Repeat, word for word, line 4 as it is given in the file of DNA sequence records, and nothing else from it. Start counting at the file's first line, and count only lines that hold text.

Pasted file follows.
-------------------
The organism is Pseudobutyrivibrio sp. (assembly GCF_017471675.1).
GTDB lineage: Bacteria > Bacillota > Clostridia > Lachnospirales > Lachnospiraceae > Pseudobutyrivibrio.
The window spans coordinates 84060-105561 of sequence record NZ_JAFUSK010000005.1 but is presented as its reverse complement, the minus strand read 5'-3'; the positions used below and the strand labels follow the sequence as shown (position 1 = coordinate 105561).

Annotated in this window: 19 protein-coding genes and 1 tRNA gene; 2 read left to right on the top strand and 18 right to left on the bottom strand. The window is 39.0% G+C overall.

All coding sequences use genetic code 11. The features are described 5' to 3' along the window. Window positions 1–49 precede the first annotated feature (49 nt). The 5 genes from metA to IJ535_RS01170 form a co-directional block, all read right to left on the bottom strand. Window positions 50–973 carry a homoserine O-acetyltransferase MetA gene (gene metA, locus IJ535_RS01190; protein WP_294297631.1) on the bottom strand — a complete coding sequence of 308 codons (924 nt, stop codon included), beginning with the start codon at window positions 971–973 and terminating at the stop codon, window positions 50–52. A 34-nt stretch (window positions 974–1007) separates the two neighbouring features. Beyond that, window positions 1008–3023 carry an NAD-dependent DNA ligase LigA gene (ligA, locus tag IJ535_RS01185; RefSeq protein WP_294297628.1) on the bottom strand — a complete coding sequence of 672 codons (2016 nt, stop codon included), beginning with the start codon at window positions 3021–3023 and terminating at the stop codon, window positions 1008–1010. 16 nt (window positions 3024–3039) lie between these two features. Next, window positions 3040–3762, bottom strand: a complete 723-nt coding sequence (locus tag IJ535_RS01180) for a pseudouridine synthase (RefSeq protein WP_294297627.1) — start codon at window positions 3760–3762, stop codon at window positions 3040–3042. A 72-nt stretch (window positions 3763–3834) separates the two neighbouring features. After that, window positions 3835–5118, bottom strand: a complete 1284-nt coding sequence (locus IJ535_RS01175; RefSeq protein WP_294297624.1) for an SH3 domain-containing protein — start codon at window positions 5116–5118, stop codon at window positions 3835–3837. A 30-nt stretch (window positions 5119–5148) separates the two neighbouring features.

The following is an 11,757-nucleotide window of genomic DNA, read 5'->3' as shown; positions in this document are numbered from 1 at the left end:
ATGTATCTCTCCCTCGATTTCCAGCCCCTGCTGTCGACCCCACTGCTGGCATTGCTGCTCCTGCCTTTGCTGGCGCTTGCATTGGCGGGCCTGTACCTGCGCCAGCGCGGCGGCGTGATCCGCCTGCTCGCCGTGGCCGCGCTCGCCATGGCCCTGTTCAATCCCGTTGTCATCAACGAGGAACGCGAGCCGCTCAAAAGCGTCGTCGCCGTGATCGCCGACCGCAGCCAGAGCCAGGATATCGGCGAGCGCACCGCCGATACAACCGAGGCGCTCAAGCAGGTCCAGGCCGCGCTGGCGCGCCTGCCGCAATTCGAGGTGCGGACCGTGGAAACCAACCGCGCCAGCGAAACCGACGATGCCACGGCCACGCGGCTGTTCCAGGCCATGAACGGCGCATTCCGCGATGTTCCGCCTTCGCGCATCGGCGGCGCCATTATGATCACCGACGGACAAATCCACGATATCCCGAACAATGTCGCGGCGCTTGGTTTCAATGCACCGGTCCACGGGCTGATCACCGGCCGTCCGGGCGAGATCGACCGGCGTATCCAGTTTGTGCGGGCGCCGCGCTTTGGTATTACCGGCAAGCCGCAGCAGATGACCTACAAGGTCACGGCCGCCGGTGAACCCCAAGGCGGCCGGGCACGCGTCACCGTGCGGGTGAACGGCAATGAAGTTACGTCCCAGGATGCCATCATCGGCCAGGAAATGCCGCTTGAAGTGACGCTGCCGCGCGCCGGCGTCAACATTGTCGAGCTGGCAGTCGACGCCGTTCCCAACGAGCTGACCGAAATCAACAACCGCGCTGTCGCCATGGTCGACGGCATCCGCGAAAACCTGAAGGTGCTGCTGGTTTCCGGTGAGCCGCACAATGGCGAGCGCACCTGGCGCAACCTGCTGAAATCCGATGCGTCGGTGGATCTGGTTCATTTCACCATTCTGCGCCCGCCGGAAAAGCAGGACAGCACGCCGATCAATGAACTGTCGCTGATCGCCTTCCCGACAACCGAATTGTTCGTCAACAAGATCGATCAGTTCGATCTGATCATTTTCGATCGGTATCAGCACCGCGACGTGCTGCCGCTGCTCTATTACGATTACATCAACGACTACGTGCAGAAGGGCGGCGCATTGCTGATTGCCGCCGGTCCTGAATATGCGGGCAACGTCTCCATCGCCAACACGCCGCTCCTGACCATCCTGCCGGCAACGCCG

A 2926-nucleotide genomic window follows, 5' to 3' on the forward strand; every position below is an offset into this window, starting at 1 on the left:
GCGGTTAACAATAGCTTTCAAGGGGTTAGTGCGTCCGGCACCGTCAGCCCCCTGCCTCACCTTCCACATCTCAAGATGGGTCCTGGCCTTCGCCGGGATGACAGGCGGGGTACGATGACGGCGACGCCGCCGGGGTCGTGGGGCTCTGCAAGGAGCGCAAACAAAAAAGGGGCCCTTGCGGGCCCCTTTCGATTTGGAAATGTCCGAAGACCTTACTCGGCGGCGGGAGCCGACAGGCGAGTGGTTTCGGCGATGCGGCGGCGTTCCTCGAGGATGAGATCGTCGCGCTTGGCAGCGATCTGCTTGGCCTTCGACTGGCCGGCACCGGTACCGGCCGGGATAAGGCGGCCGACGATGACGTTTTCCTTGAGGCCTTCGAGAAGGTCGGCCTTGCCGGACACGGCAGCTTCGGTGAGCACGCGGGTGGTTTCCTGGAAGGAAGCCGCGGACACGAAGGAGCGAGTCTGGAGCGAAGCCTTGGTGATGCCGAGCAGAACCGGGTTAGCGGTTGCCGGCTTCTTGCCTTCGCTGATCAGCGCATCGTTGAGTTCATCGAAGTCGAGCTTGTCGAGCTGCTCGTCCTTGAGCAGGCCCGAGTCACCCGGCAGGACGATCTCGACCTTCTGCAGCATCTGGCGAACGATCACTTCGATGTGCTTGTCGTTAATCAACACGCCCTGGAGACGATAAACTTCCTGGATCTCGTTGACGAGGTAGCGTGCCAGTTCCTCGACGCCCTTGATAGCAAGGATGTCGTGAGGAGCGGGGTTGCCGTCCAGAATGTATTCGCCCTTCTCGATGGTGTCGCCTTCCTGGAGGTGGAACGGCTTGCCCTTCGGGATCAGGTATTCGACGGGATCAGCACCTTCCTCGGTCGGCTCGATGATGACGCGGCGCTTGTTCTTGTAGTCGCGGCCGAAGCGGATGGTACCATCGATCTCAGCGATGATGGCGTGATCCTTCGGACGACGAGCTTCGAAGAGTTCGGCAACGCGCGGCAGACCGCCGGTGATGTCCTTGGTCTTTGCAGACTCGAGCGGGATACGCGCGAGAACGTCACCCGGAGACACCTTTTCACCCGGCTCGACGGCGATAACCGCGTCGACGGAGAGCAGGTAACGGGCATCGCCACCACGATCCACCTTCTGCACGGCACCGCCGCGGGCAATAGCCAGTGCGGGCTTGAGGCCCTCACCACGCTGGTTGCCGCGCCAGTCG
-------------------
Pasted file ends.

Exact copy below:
Annotated in this window: 19 protein-coding genes and 1 tRNA gene; 2 read left to right on the top strand and 18 right to left on the bottom strand. The window is 39.0% G+C overall.